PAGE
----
Thursday, April 07, 2011

Keeping Track

I've managed to work class time into the weekly trip to the grocer. Danny keeps a composition book in which he faithfully records the price of staple items, noting any sales, or rebates. This has turned into a rather interesting project. At the end of the semester, we'll graph the changes.

The project has had some unexpected, yet wonderful benefits. We tend to shop at the same store, at the same time, on the same day each week. Oh, sometimes I'll pop into another store if I need something, but generally I keep to one place. The population that shops at this particular store are somewhat elderly, and Danny can often be pressed into service bending to reach things, or read labels, etc. After a while, shopping at the same place, we've gotten to know people-and they all know that Danny has been recording prices week-to-week in his little book.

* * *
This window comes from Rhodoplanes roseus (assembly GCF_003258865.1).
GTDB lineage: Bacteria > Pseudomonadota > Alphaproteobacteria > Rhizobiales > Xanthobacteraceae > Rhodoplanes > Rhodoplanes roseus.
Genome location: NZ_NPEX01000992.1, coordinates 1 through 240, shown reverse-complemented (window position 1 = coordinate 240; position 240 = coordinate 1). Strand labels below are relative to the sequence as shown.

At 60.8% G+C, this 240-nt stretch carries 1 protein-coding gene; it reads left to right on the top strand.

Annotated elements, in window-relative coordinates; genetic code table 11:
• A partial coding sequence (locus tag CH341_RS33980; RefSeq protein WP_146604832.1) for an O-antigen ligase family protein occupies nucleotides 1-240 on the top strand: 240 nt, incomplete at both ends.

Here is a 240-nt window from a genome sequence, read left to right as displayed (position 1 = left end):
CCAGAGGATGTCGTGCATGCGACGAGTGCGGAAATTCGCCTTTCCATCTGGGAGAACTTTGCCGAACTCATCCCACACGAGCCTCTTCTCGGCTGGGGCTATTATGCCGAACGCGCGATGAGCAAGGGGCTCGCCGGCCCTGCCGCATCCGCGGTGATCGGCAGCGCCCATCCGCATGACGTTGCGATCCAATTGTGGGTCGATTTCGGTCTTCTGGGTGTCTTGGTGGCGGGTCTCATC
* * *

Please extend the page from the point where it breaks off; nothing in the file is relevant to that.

"Oh my! $1.98 for a dozen large eggs? That's an outrage. Danny? How much were eggs last week, can you look it up honey?"

And so he does. And the week before, and the week they were on sale, and the week before that.

"Oh, and how has the price of a quart of milk been?"

And this goes on, and on, as we make our way through the store. Sure, it adds a bit of time to the trip, but I've allowed for that now. He seems to enjoy being helpful, and I hope he's learning to act respectfully (and be helpful) to his elders.

At the very least, he's becoming aware of what things cost (you can buy ten pounds of potatoes for less than a quart of cream).

1 comment:

Raymond said...

Danny and I think alike. I've been wanting to record gas prices (one line on the graph) and compare that to the cost of a barrel of oil (another line on the graph) and see if retail prices follow industry prices or whether a disparity has grown over the past ~5 years. Perhaps such could be a new lesson in graphs for Mr Daniel: retail price vs cost of materials (and then you get into explaining business, gross margin, etc).